Books by Weiner, Tim

Weiner, Tim. Legacy of Ashes. New York: Doubleday, 2007. ISBN 978-0-385-51445-3.
I've always been amused by those overwrought conspiracy theories which paint the CIA as the spider at the centre of a web of intrigue, subversion, skullduggery, and ungentlemanly conduct stretching from infringements of the rights of U.S. citizens at home to covert intrusion into internal affairs in capitals around the globe. What this outlook, however entertaining, seemed to overlook in my opinion is that the CIA is a government agency, and millennia of experience demonstrate that long-established instruments of government (the CIA having begun operations in 1947) rapidly converge upon the intimidating, machine-like, and ruthless efficiency of the Post Office or the Department of Motor Vehicles. How probable was it that a massive bureaucracy, especially one which operated with little Congressional oversight and able to bury its blunders by classifying documents for decades, was actually able to implement its cloak and dagger agenda, as opposed to the usual choke and stagger one expects from other government agencies of similar staffing and budget? Defenders of the CIA and those who feared its menacing, malign competence would argue that while we find out about the CIA's blunders when operations are blown, stings end up getting stung, and moles and double agents are discovered, we never know about the successes, because they remain secret forever, lest the CIA's sources and methods be disclosed.

This book sets the record straight. The Pulitzer prize-winning author has covered U.S. intelligence for twenty years, most recently for the New York Times. Drawing on a wealth of material declassified since the end of the Cold War, most from the latter half of the 1990s and afterward, and extensive interviews with every living Director of Central Intelligence and numerous other agency figures, this is the first comprehensive history of the CIA based on the near-complete historical record. It is not a pretty picture.

Chartered to collect and integrate information, both from its own sources and those of other intelligence agencies, thence to present senior decision-makers with the data they need to formulate policy, from inception the CIA neglected its primary mission in favour of ill-conceived and mostly disastrous paramilitary and psychological warfare operations deemed “covert”, but which all too often became painfully overt when they blew up in the faces of those who ordered them. The OSS heritage of many of the founders of the CIA combined with the proclivity of U.S. presidents to order covert operations which stretched the CIA's charter to its limits and occasionally beyond combined to create a litany of blunders and catastrophe which would be funny were it not so tragic for those involved, and did it not in many cases cast long shadows upon the present-day world.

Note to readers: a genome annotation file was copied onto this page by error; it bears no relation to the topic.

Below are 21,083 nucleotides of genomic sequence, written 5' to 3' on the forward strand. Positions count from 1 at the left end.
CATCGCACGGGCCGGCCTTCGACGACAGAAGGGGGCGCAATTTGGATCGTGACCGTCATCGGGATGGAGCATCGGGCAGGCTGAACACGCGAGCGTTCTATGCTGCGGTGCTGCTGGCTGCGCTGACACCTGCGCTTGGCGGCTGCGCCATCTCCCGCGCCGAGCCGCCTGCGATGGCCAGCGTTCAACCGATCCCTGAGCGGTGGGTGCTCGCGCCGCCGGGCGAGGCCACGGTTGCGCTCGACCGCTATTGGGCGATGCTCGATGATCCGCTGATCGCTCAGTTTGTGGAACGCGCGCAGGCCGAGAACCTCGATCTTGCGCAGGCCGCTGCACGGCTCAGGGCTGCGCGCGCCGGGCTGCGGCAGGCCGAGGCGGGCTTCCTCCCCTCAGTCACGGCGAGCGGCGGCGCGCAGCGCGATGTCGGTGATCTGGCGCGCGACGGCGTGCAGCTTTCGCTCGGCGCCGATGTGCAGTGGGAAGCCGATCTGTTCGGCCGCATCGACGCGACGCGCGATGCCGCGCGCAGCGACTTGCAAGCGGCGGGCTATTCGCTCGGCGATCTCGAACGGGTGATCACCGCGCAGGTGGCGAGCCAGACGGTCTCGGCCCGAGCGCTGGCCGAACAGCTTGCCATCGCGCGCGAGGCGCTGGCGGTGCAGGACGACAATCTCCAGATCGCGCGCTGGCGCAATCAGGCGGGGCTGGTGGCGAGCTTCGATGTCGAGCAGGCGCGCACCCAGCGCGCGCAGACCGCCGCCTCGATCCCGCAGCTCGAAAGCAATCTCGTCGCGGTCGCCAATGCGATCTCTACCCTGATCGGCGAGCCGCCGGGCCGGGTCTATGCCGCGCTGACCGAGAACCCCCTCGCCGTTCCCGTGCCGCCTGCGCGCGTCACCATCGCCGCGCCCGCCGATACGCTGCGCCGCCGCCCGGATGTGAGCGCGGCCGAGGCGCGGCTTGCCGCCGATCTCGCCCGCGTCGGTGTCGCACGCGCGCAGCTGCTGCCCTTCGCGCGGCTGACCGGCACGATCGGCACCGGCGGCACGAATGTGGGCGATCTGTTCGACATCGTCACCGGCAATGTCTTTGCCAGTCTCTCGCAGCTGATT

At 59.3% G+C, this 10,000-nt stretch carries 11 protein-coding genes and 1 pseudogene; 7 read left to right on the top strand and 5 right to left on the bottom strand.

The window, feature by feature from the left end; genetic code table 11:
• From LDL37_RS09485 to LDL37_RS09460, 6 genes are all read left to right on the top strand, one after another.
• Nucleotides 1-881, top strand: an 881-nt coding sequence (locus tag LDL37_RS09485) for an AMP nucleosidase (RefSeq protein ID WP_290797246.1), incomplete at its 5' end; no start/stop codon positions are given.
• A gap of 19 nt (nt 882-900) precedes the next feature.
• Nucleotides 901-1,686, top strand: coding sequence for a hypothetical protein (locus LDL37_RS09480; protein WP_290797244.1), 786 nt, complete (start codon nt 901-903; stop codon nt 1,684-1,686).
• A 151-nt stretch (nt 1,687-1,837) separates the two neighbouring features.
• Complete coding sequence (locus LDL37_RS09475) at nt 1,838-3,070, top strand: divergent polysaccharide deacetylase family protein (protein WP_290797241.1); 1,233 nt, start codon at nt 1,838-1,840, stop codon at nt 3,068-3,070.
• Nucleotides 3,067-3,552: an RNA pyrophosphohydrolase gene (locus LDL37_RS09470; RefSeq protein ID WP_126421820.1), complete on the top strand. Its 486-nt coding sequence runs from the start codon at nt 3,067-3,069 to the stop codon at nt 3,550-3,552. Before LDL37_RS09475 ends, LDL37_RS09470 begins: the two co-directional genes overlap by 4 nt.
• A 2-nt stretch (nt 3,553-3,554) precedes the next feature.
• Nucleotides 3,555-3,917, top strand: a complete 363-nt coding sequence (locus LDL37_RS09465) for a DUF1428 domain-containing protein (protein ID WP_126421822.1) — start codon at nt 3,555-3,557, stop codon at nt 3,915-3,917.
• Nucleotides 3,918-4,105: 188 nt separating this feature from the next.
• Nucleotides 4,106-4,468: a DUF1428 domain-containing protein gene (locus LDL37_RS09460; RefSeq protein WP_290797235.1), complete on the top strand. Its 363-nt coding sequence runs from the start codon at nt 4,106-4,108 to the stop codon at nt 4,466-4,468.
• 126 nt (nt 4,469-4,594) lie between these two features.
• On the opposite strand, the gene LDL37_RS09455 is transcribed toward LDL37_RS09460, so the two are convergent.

While the clandestine service was tripping over its cloaks and impaling itself upon its daggers, the primary intelligence gathering mission was neglected and bungled to such an extent that the agency provided no warning whatsoever of Stalin's atomic bomb, the Korean War, the Chinese entry into that conflict, the Suez crisis, the Hungarian uprising, the building of the Berlin Wall, the Yom Kippur war of 1973, the Iranian revolution, the Soviet invasion of Afghanistan, the Iran/Iraq War, the fall of the Berlin Wall, the collapse of the Soviet Union, Iraq's invasion of Kuwait, the nuclear tests by India and Pakistan in 1998, and more. The spider at the centre of the web appears to have been wearing a blindfold and earplugs. (Oh, they did predict both the outbreak and outcome of the Six Day War—well, that's one!)

Not only have the recently-declassified documents shone a light onto the operations of the CIA, they provide a new perspective on the information from which decision-makers were proceeding in many of the pivotal events of the latter half of the twentieth century including Korea, the Cuban missile crisis, Vietnam, and the past and present conflicts in Iraq. This book completely obsoletes everything written about the CIA before 1995; the source material which has become available since then provides the first clear look into what was previously shrouded in secrecy. There are 154 pages of end notes in smaller type—almost a book in itself—which expand, often at great length, upon topics in the main text; don't pass them up. Given the nature of the notes, I found it more convenient to read them as an appendix rather than as annotations.

February 2008 Permalink